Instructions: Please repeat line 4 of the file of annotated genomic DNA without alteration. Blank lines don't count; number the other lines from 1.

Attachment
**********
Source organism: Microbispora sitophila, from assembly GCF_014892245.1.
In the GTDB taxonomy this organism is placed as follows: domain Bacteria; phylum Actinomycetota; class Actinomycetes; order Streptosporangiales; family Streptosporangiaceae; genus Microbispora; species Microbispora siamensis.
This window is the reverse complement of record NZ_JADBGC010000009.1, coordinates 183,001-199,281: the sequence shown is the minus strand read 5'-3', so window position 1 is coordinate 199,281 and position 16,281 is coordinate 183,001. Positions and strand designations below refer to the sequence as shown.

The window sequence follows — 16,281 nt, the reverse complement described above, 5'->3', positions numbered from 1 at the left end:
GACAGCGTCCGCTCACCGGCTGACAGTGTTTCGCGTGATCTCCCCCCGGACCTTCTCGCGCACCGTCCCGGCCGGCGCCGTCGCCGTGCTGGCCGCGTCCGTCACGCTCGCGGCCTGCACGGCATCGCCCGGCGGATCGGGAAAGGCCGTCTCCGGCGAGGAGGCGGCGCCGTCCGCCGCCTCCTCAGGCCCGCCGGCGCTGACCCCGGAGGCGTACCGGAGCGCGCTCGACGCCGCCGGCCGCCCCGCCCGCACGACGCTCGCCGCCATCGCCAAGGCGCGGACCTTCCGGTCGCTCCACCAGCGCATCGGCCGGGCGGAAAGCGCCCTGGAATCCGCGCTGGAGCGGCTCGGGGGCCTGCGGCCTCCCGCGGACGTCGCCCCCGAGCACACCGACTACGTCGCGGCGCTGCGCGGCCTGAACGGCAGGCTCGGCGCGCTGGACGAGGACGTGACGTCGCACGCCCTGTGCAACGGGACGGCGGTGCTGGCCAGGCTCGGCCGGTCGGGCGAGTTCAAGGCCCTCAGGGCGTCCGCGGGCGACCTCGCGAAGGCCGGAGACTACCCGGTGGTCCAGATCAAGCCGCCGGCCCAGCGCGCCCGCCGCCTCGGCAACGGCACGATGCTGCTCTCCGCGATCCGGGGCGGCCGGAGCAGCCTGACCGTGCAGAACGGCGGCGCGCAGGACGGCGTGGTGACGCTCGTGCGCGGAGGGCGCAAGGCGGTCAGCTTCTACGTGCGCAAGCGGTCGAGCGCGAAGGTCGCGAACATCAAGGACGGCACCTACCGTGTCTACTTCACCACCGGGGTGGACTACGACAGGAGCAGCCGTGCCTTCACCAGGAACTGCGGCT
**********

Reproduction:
The window sequence follows — 16,281 nt, the reverse complement described above, 5'->3', positions numbered from 1 at the left end: